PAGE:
Maxi Priest coming to Kampala
British reggae vocalist Max Alfred Elliot known as Mazi Priest is coming to Kampala this year. The singer known for singing music with R&B influence will be performing live at the Ninth Annual Nile Gold Jazz Safari 2016.
The concert sponsored by Nile Gold is set to take on Friday 7th October 2016 at Victoria Hall, Kampala Serena Hotel. The Nile Gold Jazz Safari has become one of the biggest annual events in Kampala that attracts Crème de la Crème of Kampala most especially Jazz lovers. The singer will be performing live alongside other jazz maestros.
Who is Maxi Priest?
Max Alfred “Maxi” Elliott (born 10 June 1961), known as Maxi Priest, is a British reggae vocalist of Jamaican descent. He is best known for singing reggae music with an R&B influence, otherwise known as reggae fusion, and became one of the first international successes who regularly dabbled in the genre and one of the most successful reggae fusion acts of all-time.
Maxi Priest was born in Lewisham, London, the second youngest of nine brothers and sisters. His parents moved to England from Jamaica to provide more opportunity for their family and he grew up listening to gospel, reggae, R&B, and pop music. He first learned to sing in church, encouraged by his mother who was a Pentecostal missionary. Maxi grew up listening to Jamaican greats such as Dennis Brown, John Holt, Ken Boothe and Gregory Isaacs, as well as singers like Marvin Gaye, Al Green, the Beatles, Phil Collins and Frank Sinatra.
As a teenager, he lifted speaker boxes for the Jah Shaka and Negus Negast sound-systems. He was also a founder member of Saxon Studio International. It was with Saxon that Maxi began performing at neighbourhood youth clubs and house parties, and first won an appreciative audience.
His music is sometimes closer to R&B, and pop, than to reggae music itself. His cousin, Jacob Miller, a reggae icon, was the frontman in the popular reggae group Inner Circle.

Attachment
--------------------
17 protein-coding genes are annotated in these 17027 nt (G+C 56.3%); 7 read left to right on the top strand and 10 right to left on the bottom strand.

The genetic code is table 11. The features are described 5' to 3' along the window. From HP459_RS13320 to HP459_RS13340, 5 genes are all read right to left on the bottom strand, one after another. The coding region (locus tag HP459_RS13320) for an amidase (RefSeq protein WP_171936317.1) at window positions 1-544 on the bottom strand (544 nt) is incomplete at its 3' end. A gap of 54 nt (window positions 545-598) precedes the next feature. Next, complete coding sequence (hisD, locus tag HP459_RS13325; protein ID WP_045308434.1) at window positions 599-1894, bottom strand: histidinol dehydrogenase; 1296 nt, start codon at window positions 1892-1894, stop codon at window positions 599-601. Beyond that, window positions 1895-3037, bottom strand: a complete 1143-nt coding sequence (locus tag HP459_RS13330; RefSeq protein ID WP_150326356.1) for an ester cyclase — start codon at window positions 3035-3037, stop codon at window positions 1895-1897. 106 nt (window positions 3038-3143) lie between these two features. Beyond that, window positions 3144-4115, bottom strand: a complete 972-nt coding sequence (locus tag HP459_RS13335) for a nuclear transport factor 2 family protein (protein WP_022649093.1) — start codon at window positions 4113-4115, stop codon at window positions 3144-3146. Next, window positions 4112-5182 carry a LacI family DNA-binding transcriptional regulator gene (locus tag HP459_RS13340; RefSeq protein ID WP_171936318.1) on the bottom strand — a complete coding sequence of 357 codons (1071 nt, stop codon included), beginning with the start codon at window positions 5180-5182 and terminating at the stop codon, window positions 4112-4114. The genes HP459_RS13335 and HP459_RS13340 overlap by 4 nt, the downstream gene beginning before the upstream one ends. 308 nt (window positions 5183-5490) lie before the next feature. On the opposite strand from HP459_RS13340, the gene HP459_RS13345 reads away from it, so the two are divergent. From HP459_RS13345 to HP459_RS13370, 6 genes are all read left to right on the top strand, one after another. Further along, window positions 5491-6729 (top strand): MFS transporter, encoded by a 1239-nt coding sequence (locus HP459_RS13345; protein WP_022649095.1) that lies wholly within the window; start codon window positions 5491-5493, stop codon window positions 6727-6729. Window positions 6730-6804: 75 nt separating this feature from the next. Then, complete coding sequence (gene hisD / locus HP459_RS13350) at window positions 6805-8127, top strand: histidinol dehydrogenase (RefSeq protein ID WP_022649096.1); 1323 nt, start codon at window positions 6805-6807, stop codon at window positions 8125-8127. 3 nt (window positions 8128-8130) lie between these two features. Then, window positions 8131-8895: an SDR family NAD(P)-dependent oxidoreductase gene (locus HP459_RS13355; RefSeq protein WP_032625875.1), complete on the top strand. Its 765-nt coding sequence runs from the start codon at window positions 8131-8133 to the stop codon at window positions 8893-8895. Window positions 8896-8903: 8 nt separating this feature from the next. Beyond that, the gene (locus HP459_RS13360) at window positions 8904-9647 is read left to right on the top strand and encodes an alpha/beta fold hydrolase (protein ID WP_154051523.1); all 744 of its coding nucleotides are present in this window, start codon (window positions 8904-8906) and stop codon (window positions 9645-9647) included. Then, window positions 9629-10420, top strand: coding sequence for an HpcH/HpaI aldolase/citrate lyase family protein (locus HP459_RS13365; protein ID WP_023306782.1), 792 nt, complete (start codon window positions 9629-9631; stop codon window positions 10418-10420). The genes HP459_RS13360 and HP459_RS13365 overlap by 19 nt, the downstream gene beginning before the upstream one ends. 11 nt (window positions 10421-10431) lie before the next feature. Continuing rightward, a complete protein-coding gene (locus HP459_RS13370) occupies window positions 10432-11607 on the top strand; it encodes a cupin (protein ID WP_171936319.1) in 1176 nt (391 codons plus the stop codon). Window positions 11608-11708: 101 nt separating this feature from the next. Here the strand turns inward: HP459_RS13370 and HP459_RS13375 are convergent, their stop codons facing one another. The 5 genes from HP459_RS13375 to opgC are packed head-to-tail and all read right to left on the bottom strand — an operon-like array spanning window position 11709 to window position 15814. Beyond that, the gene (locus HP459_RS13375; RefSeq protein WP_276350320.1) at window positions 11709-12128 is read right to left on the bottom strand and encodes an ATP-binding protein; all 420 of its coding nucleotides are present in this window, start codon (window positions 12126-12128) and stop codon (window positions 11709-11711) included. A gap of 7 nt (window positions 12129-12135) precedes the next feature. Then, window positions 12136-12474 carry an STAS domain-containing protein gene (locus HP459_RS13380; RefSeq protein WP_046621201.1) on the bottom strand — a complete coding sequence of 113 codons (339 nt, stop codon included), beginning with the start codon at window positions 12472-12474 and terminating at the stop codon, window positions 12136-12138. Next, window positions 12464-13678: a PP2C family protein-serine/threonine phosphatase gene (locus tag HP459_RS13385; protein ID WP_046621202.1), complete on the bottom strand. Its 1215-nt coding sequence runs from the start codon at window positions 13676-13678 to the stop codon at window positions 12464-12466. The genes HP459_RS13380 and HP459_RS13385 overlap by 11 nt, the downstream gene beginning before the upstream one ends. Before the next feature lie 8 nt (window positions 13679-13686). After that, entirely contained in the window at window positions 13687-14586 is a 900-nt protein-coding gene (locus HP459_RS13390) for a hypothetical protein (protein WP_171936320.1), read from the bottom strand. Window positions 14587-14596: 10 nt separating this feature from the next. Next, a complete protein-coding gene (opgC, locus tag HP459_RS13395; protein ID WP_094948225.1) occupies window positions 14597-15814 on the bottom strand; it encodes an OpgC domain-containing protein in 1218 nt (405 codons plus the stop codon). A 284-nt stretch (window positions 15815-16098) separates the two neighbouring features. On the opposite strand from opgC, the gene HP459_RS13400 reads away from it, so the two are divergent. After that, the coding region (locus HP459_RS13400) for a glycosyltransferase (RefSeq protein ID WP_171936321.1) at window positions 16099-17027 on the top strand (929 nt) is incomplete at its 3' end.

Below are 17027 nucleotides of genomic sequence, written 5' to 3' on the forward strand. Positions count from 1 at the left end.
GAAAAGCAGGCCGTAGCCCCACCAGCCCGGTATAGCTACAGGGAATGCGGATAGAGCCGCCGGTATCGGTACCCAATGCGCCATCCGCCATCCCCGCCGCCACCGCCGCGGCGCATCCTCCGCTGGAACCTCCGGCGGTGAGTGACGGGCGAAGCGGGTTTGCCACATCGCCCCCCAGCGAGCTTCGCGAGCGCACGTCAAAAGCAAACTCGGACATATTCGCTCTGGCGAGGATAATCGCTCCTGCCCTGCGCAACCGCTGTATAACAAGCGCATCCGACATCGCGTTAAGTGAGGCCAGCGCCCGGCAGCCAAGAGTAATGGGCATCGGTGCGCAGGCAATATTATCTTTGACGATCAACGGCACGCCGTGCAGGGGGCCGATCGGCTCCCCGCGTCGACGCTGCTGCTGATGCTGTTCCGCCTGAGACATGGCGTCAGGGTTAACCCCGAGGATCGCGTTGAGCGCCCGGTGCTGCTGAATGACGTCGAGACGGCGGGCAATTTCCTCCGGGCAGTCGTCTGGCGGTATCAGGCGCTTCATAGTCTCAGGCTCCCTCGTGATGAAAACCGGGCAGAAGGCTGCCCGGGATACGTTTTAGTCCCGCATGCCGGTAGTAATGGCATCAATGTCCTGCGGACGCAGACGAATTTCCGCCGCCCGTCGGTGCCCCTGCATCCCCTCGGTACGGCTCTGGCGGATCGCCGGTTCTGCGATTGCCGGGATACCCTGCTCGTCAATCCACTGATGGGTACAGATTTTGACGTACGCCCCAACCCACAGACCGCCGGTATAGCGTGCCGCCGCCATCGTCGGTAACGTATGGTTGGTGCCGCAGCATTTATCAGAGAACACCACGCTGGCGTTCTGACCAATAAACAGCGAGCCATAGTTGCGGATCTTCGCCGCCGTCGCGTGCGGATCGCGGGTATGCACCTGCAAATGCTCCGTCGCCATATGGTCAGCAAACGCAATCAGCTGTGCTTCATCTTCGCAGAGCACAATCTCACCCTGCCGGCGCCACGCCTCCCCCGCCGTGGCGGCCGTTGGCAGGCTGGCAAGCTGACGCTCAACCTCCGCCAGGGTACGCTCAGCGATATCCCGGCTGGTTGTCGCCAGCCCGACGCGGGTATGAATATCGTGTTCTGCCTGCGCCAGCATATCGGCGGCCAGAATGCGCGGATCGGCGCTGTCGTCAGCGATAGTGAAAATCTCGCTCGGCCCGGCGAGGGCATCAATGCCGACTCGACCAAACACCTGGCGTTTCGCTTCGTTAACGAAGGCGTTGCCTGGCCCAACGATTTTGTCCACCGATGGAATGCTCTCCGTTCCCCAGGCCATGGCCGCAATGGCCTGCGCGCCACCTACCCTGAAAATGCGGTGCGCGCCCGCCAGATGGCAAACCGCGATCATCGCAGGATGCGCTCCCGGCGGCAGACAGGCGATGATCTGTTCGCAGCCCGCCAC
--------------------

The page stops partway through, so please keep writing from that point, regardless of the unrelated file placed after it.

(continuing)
Priest’s musical career began with him singing on the South London reggae soundsystem Saxon Studio International, after which some independent single releases followed. His first major album was the self-titled Maxi Priest (1988) which, along with his cover of Cat Stevens’ “Wild World”, established him as one of the top British reggae singers.
He is one of only two British reggae acts (along with UB40) to have an American Billboard number one: “Close to You” in 1990. A duet with Roberta Flack, “Set the Night to Music”, reached the American Top Ten in 1991. His duet with Shaggy in 1996, “That Girl”, was also a hit in the United States, peaking at number twenty.
In the latter half of his recording career, Priest has favoured working alongside other artists, both established and up-and-coming. He has worked with Sly and Robbie, Shaggy, Beres Hammond, Jazzie B, Apache Indian, Roberta Flack, Shurwayne Winchester, Shabba Ranks and Lee Ritenour.
It was reported in some newspapers in the Birmingham area, including the Birmingham Mail on 13 March 2008, that Priest would be replacing Ali Campbell as the new lead singer of UB40, and that he had recorded a cover of Bob Marley’s “I Shot the Sheriff” with the band, based on information from “an unnamed source close to the band.” Priest had joined UB40 on tour in 2007, culminating in sell-out shows at the National Exhibition Centre (NEC) in Solihull in December. Another local newspaper, the Express & Star that had reported that Priest would be the new UB40 frontman, included a statement from band spokesman Gerard Franklyn which contradicted the claim, stating: “Maxi is collaborating with the band to record material but he won’t be the new lead singer, that will be Duncan Campbell, the brother of Ali and Robin Campbell. He will only be appearing with them for this new recording.”
In 2012, Maxi Priest recorded a cover of Japanese band L’arc~en~Ciel’s song “Vivid Colors” for the band’s English-language tribute album.
His 2014 album Easy to Love entered the Billboard Top Reggae Albums chart at no. 2.
Maxi played for Non-League football club Southall, his son Marvin’s team, in March 2003 when they needed players to fulfill a fixture due to an injury crisis at the club. However, despite coming on as a substitute at the age of 43, he could not stop Southall from losing 3-0 to Chalfont St Peter A.F.C.